Competition watchdog launches investigation into fake online reviews

Competition websites’ efforts to protect customers from false and misleading product reviews need to be investigated by the competition watchdog.

In the wake of the growing importance of online shopping during the coronavirus blockade, the Competition and Markets Authority (CMA) has said it will investigate how sites currently detect and respond to fake reviews.

The research will look at things like suspicious reviews, companies manipulating the presentation of reviews, and how websites handle reviews where the reviewer has been paid or received an incentive to post.

The CMA has not identified any websites it will focus on in its investigation.

Consumer group Which? has previously warned about the reputation of fake or misleading reviews on a number of websites and called for a CMA investigation into this issue earlier this year.

At the time, the group said that such reviews “cheat online shoppers.”

Andrea Coscelli, CEO of the CMA, said, “Most of us read reviews online to help decide which products or services to buy.

“During the lockdown, we depend more than ever on online shopping, so it is very important that the online reviews we read are real opinions.

“If someone is persuaded to buy something after reading a fake or misleading review, they could end up wasting their money on a product or service that is not what they wanted.

“Our research will investigate whether several large websites are doing enough to fight fake reviews. And we will not hesitate to take further action if we find evidence that they are not doing what is required by law. “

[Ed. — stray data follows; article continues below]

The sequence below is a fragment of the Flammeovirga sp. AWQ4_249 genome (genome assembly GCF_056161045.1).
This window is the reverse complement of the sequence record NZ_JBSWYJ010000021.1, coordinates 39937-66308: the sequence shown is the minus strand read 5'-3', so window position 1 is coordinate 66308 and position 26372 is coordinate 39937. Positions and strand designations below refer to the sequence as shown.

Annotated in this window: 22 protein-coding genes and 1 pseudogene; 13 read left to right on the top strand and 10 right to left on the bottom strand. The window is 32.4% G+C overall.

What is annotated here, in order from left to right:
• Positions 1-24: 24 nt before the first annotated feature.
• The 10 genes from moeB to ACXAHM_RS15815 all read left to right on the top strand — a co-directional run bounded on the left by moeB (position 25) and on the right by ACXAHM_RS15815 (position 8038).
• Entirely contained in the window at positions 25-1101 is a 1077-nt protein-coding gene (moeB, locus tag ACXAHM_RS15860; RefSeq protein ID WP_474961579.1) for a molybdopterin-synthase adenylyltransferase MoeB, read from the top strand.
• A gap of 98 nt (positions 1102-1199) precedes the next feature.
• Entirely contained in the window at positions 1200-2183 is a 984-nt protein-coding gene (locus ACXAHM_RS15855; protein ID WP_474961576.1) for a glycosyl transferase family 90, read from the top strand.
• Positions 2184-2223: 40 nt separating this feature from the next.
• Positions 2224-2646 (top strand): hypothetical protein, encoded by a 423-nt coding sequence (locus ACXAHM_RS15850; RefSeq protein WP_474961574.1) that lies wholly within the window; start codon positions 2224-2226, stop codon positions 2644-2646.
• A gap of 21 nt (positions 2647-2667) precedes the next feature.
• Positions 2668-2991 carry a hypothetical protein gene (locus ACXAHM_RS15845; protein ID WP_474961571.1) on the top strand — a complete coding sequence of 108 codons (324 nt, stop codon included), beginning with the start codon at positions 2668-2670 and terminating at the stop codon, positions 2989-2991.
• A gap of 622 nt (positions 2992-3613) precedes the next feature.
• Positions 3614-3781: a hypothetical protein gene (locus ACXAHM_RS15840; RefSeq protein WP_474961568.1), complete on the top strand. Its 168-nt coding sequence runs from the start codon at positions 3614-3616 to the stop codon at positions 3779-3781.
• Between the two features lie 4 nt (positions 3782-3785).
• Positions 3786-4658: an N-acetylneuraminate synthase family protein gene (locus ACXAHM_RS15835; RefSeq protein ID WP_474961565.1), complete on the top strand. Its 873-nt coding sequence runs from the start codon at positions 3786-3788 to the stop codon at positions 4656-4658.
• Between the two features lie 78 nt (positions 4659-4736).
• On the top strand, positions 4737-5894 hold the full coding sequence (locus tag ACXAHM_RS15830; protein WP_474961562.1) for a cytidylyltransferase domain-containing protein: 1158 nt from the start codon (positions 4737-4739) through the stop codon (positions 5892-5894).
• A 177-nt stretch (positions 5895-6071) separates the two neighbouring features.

The CMA said at this point not to claim that a website has acted illegally, but to ensure that it has robust systems in place and would take enforcement action to ensure necessary changes if necessary, including prosecution.

The watchdog said it would identify the companies involved at the time.

The investigation’s announcement comes because the CMA said it had also made commitments from Instagram, which is owned by Facebook, to address the risk of people buying and selling fake online reviews through the platform.

The watchdog has previously received similar assurances from Facebook and eBay about addressing the issue of fake reviews.

Neena Bhati, head of campaigns at Which?, Welcomed the start of the study.

“It is good to see that the regulator focuses his attention on assessment sites such as Which? investigations have repeatedly uncovered false or rewarded reviews used by unscrupulous sellers to mislead people on some of the world’s largest websites, “she said.

“Online platforms should take more responsibility to help prevent users from being misled by fake reviews, and today’s announcement should serve as a warning to companies that are not cracking down on a lack of proper oversight.

“We provide further evidence to the CMA that we hope will prove useful in the next phase of its investigation – and we expect the regulator to take appropriate action against platforms identified as failing in their responsibilities to protect consumers . “

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